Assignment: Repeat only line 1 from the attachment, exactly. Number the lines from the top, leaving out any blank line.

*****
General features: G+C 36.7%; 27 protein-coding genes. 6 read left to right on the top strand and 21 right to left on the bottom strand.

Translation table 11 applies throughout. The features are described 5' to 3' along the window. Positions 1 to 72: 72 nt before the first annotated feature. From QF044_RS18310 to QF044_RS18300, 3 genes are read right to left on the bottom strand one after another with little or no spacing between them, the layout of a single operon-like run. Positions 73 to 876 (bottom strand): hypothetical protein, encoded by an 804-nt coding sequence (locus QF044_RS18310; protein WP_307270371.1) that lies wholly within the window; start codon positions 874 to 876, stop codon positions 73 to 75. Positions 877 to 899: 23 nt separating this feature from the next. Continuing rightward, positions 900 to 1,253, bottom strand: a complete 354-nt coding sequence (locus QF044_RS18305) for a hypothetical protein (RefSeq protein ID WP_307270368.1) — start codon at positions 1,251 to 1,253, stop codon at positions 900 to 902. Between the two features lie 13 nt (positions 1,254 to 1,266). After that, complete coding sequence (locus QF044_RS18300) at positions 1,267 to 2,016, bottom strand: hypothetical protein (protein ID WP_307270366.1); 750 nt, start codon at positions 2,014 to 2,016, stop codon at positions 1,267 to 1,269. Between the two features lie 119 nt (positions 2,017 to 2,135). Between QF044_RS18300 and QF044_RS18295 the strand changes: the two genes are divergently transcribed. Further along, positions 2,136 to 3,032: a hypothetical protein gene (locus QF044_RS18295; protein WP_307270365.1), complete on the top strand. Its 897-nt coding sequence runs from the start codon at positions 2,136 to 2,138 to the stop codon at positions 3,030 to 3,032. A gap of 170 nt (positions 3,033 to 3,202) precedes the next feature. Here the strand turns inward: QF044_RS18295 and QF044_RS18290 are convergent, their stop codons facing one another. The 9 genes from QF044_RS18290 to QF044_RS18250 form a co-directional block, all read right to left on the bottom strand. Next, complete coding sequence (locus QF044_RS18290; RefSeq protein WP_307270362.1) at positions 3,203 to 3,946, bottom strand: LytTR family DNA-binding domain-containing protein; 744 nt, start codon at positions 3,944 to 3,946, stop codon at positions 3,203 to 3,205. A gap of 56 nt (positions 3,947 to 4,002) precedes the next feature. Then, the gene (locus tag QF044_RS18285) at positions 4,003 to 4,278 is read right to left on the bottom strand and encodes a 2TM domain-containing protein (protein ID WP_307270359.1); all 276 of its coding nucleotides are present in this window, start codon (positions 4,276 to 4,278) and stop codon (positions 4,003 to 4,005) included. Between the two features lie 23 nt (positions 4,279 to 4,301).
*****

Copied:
General features: G+C 36.7%; 27 protein-coding genes. 6 read left to right on the top strand and 21 right to left on the bottom strand.